Mel Meier / InciWeb

Federal officials say they lost a prime opportunity to rehabilitate and reseed areas burned over the summer by wildfires because of the partial government shutdown.

Workers for the U.S. Forest Service and Bureau of Land Management returned to work Thursday after a 16-day lay-off.

Zeke Robinson

The Oregon Trail passed through Idaho for hundreds of miles 150 years ago. In some places you can still see the ruts from the wagons that brought people west.

Last week archaeologist Suzann Henrikson drove a local historian and a local Boy Scout leader out to see a well-preserved part of the trail near the Snake River. Henrikson works for the Bureau of Land Management in Burley. She and her guests found something unexpected.

“Hundreds and hundreds of holes dug directly in the corridor of the trail, the ruts themselves. It’s just ghastly,” Henrikson says.

Trees, Forests
Boise State Public Radio

A group of Idaho lawmakers gathers tomorrow at the Statehouse to begin weighing whether the federal government should transfer public lands to the state to manage.  The all-day meeting will include presentations from Boise National Forest Supervisor Cecilia Seesholtz, Deputy Attorney General Steve Strack and State Forester David Groeschl. He's with the Idaho Department of lands.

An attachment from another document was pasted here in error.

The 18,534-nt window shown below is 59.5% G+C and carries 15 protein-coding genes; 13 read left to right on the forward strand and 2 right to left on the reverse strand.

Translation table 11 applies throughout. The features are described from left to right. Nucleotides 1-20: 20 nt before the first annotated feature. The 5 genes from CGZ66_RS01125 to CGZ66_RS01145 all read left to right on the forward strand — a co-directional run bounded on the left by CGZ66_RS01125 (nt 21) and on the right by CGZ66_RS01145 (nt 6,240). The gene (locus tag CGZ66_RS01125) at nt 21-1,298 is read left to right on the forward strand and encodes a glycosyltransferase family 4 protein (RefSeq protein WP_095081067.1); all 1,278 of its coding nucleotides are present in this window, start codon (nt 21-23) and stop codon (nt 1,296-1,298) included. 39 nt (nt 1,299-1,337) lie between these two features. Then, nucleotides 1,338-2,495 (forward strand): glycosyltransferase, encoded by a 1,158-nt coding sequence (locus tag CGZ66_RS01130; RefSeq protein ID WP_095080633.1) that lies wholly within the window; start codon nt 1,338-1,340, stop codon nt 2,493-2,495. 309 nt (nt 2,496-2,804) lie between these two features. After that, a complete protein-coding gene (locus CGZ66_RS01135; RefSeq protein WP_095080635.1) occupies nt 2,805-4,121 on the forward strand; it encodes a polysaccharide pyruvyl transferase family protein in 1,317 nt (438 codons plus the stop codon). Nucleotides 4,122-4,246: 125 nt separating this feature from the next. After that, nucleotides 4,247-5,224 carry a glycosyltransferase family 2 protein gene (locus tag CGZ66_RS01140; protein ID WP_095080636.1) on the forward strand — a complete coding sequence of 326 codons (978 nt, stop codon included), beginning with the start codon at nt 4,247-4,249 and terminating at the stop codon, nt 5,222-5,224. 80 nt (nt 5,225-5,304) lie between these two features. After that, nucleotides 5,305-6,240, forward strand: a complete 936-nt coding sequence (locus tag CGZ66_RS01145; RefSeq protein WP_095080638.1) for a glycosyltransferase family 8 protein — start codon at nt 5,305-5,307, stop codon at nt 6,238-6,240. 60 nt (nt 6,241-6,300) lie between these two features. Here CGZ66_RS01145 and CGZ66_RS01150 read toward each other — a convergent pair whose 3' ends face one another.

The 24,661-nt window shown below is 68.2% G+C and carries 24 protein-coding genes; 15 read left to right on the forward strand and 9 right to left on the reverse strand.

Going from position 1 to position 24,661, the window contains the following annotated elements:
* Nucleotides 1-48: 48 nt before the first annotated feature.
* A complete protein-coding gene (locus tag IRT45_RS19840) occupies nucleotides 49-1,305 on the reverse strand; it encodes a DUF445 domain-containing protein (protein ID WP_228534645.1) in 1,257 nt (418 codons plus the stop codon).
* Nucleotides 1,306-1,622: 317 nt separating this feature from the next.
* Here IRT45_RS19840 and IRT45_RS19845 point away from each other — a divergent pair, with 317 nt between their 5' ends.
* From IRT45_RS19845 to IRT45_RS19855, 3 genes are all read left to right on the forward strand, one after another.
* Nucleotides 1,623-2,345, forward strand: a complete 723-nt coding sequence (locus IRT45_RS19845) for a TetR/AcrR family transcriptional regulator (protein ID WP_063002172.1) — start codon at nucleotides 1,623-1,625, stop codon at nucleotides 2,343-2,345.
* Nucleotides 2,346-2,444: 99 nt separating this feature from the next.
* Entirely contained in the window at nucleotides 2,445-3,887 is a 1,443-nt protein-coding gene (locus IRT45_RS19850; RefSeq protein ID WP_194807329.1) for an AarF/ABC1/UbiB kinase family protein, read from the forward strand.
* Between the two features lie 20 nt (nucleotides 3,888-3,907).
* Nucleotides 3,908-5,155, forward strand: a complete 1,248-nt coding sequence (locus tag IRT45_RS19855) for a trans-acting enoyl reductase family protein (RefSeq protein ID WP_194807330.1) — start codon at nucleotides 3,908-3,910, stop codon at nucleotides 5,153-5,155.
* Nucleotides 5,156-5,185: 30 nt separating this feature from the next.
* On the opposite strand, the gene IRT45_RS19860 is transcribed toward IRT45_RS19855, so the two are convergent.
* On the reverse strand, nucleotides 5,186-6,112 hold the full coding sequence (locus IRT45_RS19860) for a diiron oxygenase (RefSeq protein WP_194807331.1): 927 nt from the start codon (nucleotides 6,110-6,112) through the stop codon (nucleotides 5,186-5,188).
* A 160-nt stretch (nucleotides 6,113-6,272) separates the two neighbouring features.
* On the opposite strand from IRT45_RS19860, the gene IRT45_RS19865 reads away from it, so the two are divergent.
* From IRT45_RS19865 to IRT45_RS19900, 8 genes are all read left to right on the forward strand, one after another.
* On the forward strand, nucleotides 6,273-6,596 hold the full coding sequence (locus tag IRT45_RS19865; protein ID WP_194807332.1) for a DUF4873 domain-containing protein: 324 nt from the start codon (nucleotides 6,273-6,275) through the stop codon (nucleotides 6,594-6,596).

BLM, land, outdoors
Pete Zimosky / Idaho Statesman

Idaho’s state director for the Bureau of Land Management is now running the daily operations for the entire federal agency. Steve Ellis is in Washington D.C. temporarily serving as acting deputy director. 

It’s a job he did for a few weeks back in 2011. This time around, Ellis will be in the agency’s number two position until November.

His temporary home is an apartment in Arlington, VA., far away from his family and horses back in Boise. “I’ve had to get used to taking the subway to work again,” he chuckles over the phone in a recent interview.

Bureau of Land Management Idaho

It’s the last day of July, and Idaho’s wildfire season is keeping land managers busy. There are currently seven large fires burning in the state.

Jessica Gardetto is with the Bureau of Land Management Idaho office. She says that compared to last year’s record-breaking fire season, Idaho’s rangeland fire picture looks normal.